Second, when we understand that God owns it all, we have a choice to make. We can choose to hold onto our possessions with clinched fists, or we can use what we have in a way that honors God, brings us enjoyment, blesses others, and invests in the Kingdom. The one servant made the choice to hold onto what he had been given with a clinched fist. When we realize that everything belongs to God, our fists will not be so tight around our possessions. When we hold onto what God has given us too tightly, we begin to manifest issues of greed and selfishness. This reminds me of what has been called a “monkey trap.” A monkey trap is a jar or it can be a coconut with an opening just a bit larger than the monkey’s hand. In the bottom of the jar a banana or other fruit is placed. When the monkey reaches in to grab the banana, they are unable to remove their hand because they refuse to let go of what is in their hand. All the hunter has to do is simply scoop up the monkey and haul it away. When we are led by greed, mistrust, and selfishness, we too can be carried away by the enemy’s tactics of clinched fists which is motivated by fear.
As I was preparing this I came across this story. There was a man who had worked all of his life. He had saved all of his money and was a real miser when it came to his money. He loved money more than just about anything, and just before he died, he said to his wife, “Now listen. When I die, I want you to take all my money and put it in the casket with me because I want to take my money into the afterlife with me.” And so, he got his wife to promise him with all of her heart that when he died, she would put all of the money in the casket with him. Well, one day he did indeed die. At the service he was stretched out in the casket and the wife was sitting next to her friend. When the ceremony was over and just before the funeral director closed the casket, the wife said, “Wait just a minute!” She had a small box about the size of a cigar box with her. She approached the casket and placed the box into the casket. The casket was then locked down, and rolled away. When she returned to her seat, her friend said, “Girl, I know you were not foolish enough to put all that money in there, were you?” She said, “Listen, I can’t lie. I promised him that I was going to put that money in that casket with him.” “You mean to tell me you put that money in the casket with the man?” “I sure did,” said the wife. “‘I wrote him a check and if he doesn’t cash it, then I know he changed his mind.”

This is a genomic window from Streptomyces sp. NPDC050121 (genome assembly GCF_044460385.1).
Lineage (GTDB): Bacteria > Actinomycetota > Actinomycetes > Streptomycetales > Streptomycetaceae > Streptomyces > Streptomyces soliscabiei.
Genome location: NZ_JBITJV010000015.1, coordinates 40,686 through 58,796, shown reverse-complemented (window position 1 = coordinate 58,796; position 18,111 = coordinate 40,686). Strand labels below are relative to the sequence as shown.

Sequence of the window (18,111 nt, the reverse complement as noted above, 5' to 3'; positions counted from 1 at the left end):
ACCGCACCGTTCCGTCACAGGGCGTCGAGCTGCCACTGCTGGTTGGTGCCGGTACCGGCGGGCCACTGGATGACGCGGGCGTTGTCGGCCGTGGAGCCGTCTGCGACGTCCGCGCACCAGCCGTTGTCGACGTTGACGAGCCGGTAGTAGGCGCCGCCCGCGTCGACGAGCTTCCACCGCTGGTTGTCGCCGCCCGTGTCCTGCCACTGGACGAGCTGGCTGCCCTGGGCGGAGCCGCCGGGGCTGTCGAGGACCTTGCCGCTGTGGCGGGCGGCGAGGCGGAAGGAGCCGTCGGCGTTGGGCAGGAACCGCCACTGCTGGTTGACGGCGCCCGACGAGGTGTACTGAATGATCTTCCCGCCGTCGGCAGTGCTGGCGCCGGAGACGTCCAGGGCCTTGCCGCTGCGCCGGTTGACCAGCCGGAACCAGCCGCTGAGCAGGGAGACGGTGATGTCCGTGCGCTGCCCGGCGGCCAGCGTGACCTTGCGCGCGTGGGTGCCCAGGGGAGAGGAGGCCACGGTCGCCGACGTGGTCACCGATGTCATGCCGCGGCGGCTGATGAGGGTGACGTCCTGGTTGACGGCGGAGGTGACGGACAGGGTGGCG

When we recognize that God owns it all, our giving will be modeled by joy and not pain. Too often we hear people say “Give until it hurts.” I beg to differ and say “Give until you have so much joy that you burst into laughter.” Being a good steward should not be painful, it should actually be the opposite. The point is this, whoever sows sparingly will also reap sparingly, and whoever sows bountifully will also reap bountifully. Each one must give as he has decided in his heart, not reluctantly or under compulsion, for God loves a cheerful giver. And God is able to make all grace abound to you, so that having all sufficiency in all things at all times, you may abound in every good work (2 Corinthians 9:6-8). So are you laughing yet!
The bottom line is that when we realize that God owns it all, our attitudes will change. We will not give half-heartedly, nor will we live with apathy. We will recognize that our stewardship to God is not just our service, nor is it just our giving; it is the totality of who we are. It is our money. It is the gifts we have been given. It is our calling. It is our ministry. It is our relationships. And yes, it is our world. Everything belongs to God….
Copyright 2014 All Rights Reserved Robert W. Odom